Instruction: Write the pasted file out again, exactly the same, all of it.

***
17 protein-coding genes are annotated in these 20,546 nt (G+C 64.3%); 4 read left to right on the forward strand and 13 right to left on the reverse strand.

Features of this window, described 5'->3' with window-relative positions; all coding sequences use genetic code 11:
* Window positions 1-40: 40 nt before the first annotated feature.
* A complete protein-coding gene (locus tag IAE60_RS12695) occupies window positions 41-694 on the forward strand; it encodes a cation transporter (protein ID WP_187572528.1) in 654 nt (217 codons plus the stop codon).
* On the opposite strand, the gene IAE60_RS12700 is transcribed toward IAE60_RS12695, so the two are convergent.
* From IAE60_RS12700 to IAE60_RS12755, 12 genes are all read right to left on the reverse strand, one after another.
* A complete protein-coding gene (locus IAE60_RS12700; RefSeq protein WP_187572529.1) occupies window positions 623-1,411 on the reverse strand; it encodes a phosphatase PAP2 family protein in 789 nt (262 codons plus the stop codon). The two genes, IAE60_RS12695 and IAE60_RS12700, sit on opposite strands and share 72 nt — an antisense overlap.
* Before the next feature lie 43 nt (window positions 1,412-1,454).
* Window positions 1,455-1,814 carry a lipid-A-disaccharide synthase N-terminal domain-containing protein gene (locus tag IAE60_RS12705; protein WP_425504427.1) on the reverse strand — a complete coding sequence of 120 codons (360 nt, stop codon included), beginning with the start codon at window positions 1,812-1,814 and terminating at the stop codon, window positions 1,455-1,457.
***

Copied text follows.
17 protein-coding genes are annotated in these 20,546 nt (G+C 64.3%); 4 read left to right on the forward strand and 13 right to left on the reverse strand.

Features of this window, described 5'->3' with window-relative positions; all coding sequences use genetic code 11:
* Window positions 1-40: 40 nt before the first annotated feature.
* A complete protein-coding gene (locus tag IAE60_RS12695) occupies window positions 41-694 on the forward strand; it encodes a cation transporter (protein ID WP_187572528.1) in 654 nt (217 codons plus the stop codon).
* On the opposite strand, the gene IAE60_RS12700 is transcribed toward IAE60_RS12695, so the two are convergent.
* From IAE60_RS12700 to IAE60_RS12755, 12 genes are all read right to left on the reverse strand, one after another.
* A complete protein-coding gene (locus IAE60_RS12700; RefSeq protein WP_187572529.1) occupies window positions 623-1,411 on the reverse strand; it encodes a phosphatase PAP2 family protein in 789 nt (262 codons plus the stop codon). The two genes, IAE60_RS12695 and IAE60_RS12700, sit on opposite strands and share 72 nt — an antisense overlap.
* Before the next feature lie 43 nt (window positions 1,412-1,454).
* Window positions 1,455-1,814 carry a lipid-A-disaccharide synthase N-terminal domain-containing protein gene (locus tag IAE60_RS12705; protein WP_425504427.1) on the reverse strand — a complete coding sequence of 120 codons (360 nt, stop codon included), beginning with the start codon at window positions 1,812-1,814 and terminating at the stop codon, window positions 1,455-1,457.